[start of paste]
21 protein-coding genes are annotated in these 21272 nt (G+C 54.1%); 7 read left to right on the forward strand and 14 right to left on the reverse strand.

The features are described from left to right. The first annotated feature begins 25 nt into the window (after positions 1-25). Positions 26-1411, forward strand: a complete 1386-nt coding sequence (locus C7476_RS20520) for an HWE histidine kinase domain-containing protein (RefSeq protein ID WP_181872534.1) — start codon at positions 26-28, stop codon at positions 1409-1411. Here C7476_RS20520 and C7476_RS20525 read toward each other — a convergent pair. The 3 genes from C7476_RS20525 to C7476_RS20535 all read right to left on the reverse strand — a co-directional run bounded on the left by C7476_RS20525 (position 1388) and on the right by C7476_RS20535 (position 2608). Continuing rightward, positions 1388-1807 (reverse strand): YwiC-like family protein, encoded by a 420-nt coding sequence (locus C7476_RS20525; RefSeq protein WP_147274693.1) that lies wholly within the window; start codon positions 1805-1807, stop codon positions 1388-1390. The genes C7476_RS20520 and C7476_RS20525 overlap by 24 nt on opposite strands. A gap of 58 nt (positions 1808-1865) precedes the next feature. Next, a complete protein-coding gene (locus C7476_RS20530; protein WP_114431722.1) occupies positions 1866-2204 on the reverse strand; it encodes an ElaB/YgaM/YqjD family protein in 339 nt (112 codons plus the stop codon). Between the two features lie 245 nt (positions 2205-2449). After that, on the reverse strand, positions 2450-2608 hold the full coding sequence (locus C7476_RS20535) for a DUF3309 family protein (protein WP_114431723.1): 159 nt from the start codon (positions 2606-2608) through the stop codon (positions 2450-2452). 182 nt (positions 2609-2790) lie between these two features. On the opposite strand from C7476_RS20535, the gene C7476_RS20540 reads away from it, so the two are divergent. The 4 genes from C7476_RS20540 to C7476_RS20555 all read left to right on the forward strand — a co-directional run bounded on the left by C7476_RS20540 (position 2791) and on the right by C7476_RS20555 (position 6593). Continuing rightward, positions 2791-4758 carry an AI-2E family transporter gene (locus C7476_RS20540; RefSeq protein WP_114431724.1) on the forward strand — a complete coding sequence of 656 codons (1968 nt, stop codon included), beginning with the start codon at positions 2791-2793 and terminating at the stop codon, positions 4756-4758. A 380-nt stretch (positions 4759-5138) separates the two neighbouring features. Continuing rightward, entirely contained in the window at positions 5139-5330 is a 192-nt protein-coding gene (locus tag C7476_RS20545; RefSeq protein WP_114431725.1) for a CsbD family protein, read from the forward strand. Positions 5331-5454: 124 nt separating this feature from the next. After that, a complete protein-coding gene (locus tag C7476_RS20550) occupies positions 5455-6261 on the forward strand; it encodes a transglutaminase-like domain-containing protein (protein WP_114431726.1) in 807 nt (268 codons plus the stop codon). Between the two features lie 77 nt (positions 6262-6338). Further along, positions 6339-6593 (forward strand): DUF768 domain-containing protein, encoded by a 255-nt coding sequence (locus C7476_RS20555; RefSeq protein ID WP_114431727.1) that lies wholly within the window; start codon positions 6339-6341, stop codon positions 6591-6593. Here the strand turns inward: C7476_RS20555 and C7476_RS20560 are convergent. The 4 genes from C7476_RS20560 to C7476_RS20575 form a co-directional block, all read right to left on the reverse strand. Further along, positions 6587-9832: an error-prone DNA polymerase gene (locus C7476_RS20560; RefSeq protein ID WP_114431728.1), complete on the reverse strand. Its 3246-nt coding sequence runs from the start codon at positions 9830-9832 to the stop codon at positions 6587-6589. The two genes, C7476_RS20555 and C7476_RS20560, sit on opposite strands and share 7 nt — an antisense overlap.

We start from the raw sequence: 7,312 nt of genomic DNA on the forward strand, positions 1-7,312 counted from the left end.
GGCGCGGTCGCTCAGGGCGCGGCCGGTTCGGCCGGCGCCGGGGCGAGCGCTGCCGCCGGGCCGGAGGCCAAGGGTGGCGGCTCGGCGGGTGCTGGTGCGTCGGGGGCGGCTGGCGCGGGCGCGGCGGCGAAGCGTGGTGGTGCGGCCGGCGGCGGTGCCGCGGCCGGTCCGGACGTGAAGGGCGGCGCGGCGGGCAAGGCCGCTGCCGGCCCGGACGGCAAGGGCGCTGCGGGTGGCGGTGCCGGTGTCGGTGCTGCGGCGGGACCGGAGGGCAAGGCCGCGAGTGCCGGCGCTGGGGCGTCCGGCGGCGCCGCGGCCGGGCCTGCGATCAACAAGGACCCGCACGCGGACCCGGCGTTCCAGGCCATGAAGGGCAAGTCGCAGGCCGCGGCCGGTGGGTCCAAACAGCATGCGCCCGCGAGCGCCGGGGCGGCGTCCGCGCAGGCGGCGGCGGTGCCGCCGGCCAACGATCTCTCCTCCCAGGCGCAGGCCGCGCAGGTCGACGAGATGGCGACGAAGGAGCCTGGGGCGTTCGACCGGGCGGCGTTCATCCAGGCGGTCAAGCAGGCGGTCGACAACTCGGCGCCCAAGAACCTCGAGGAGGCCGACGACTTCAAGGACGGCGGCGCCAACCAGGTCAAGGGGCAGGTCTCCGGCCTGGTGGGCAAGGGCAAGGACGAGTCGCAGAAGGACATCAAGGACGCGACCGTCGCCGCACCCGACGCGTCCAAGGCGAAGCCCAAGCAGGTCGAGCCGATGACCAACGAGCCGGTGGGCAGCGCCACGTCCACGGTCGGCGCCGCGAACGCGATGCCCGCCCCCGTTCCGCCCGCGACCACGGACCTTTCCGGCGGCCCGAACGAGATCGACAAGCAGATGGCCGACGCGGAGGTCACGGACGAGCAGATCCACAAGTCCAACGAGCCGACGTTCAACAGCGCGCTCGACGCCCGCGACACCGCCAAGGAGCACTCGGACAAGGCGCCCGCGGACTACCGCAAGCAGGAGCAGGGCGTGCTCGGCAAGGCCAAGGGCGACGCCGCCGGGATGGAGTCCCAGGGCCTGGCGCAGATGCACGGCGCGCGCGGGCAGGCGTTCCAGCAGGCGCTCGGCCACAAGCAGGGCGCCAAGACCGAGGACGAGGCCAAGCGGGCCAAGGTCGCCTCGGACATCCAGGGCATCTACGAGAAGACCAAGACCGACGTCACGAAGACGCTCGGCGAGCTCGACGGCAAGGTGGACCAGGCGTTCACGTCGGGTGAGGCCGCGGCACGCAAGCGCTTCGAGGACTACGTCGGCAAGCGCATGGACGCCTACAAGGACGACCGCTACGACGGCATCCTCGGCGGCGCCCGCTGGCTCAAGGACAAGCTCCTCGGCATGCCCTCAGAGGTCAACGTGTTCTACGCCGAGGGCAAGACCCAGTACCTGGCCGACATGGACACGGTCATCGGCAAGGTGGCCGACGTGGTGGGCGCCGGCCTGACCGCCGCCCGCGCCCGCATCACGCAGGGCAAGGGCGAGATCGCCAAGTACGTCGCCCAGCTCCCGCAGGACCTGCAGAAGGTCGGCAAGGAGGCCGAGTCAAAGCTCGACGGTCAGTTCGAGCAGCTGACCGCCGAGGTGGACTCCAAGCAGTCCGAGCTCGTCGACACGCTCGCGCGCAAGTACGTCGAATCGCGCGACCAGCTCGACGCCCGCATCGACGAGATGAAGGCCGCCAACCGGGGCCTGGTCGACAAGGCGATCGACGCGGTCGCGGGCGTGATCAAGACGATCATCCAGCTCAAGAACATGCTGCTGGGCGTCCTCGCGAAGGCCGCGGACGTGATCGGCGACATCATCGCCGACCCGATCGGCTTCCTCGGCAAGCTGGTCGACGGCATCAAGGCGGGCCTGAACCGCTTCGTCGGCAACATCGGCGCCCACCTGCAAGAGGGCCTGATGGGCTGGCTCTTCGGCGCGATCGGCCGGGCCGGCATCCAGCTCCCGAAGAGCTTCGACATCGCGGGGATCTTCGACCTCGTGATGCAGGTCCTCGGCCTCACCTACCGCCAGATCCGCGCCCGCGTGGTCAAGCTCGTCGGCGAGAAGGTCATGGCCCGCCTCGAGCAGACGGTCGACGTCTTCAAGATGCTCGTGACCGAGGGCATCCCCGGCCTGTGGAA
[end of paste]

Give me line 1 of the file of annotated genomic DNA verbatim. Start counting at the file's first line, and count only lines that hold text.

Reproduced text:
21 protein-coding genes are annotated in these 21272 nt (G+C 54.1%); 7 read left to right on the forward strand and 14 right to left on the reverse strand.